SYDNEY, Australia (CMC): All three Caribbean teams were beaten on the second day of competition in the Netball World Cup in Sydney yesterday. England edged Jamaica, while Trinidad & Tobago and Barbados suffered huge losses against New Zealand and Australia, respectively. Following comfortable wins on the opening day, both Jamaica and England were fighting to maintain the Pool B lead, but England took a four-goal win over the Sunshine Girls to confirm their status as World Cup title contenders. Jamaica, led by goal shooter Romelda Aiken, took a 14-11 first-quarter lead and doubled their score by the half-time interval. With Jhaniele Flower-Reid replacing Aiken, England stormed back to outscore their opponents, 16-9, and take the lead, 39-37, in the third quarter. The Jamaicans were relentless, but England held onto their narrow lead to seal an important 54-50 win. Aiken finished with 27 goals from 29 attempts, and goal attack Shanice Beckford, 17 from 20, for Jamaica. Joanne Harten, 37 from 46, and Helen Housby, 11 from 13, led the way for England. Trinidad & Tobago, who lost to the hosts on the opening day, were no match for New Zealand in their Pool A match. Despite Rhonda John-Davis becoming the highest test-capped player of the tournament with 150 games for the Calypso Girls, the milestone didn’t stop the Silver Ferns from a second straight victory. Goal shoot Samantha Wallace, 24 from 31, and goal attack Joelisa Cooper, nine from 11, led the shooting for Trinidad & Tobago, but New Zealand led in all quarters, 16-12, 37-25, 56-33 and, finally, 74-38 for the win. In the other Pool match, the Barbadians were no match to Australia as they were limited to single-digit scores in the quarters. The Australian Diamonds restricted the Bajan Gems to three goals in the first quarter, 20-3, and extended their lead, 38-7, 61-11, and 83-16 for a 67-goal margin of victory. Trinidad & Tobago and Barbados are on today, with Jamaica playing Scotland tomorrow to determine who will join England as the second team to advance from Pool B.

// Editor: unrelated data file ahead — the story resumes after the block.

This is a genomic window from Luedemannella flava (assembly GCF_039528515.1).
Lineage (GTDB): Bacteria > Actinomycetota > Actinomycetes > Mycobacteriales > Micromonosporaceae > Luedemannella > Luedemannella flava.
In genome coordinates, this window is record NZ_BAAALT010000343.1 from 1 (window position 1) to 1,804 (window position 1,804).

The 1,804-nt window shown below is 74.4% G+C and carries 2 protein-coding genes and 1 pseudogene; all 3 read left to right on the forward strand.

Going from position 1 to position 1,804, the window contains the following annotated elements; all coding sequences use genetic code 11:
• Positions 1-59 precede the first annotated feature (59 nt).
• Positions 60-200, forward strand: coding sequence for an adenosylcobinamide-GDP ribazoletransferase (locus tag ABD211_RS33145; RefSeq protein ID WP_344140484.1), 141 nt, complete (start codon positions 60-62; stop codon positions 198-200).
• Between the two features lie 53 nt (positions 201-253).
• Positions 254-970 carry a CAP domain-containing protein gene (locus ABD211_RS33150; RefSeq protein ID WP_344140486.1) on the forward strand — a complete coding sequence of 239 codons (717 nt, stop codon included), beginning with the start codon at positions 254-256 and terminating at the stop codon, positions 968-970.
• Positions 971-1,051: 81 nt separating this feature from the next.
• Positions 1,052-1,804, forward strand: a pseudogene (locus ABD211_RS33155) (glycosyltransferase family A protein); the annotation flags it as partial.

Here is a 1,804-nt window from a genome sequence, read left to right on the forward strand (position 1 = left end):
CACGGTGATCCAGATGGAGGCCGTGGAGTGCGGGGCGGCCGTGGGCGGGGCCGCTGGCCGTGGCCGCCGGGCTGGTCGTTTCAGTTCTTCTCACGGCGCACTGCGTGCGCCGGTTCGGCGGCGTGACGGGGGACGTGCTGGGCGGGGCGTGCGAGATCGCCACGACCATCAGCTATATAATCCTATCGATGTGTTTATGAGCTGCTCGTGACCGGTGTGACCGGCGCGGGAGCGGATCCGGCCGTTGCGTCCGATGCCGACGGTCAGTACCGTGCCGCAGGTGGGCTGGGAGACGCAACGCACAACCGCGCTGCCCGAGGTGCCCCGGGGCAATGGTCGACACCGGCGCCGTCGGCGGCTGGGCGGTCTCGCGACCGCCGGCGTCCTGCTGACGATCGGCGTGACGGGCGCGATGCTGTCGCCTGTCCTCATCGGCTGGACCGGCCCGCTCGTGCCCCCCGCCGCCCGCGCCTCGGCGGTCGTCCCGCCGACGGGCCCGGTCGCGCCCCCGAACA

His time on the track may be winding to a close, but influential Jamaican sprinter Asafa Powell is hoping that when he does hang up his spikes, his time off the track will be largely spent giving back to the society. “It is really amazing, the effect that we (athletes) have on people. There is a lot more that we can do as athletes,” Powell said. “Post retirement, boy, this retirement thing!” Powell laughed. “I really just want to help Jamaica. You have kids coming up who would want to be in my shoes one day and want to be in all the athletes’ shoes, so I am just trying my best to do as much as I can to be a good role model for everyone,” he pointed out. Powell, through his Asafa Powell Foundation (APF) handed over $560,000 to the Kingston Public Hospital (KPH) yesterday. The funds were raised via an online #SpreadABed4KPH crowd funding campaign. “To see that we can stop traffic, crime, everything in maybe nine seconds or whatever time it is … just for us to come together,” he pointed out, while assuring he would like to see social initiatives in the fight against crime. “It’s up to Jamaica and the Jamaica Athletics Administrative Association to really form something for the athletes to help a lot more,” he continued. The athlete, who also contributed part of his personal funds from participating at Rio 2016 Olympic Games, said he wants to live a life of making a difference in the country and help with social responsibilities. Powell called it “a great feeling” to give back to Jamaica. “When I am home sitting down, where I go on the balcony and chill, everyone who pass by can see me, they pass by they shout ‘Asafa, Asafa, big up!'” the sprinter reasoned. “The reception I get from people is just amazing, and sometimes I sit back and ask why these people love me so much. It’s just crazy how the people of Jamaica love me. You want that from your country, this is where you should get the love,” he explained. While Powell’s foundation, which was started a few years ago, may have been dormant for some time, Powell said he has changed a few members and will be restarting it in full effect. “We have a lot more things in store. As the years go by, we have a lot more plans and bigger plans.We will re-launch the foundation and will be doing other things,” continued Powell. Speaking of reaching out, the Sub-10 Sprint King said he personally got in touch with American sprinter Tyson Gay, who lost his daughter recently to gun violence in the United States. “Definitely reached out to him. This is something that is so sad and shouldn’t happen to anybody, and I felt really bad knowing he is a fellow competitor of mine. “I reached out to him, and the response that I got is very surprising. I didn’t know he is someone who respected me that much, and now I have a different kind of respect for him now after this tragic incident,’ Powell outlined.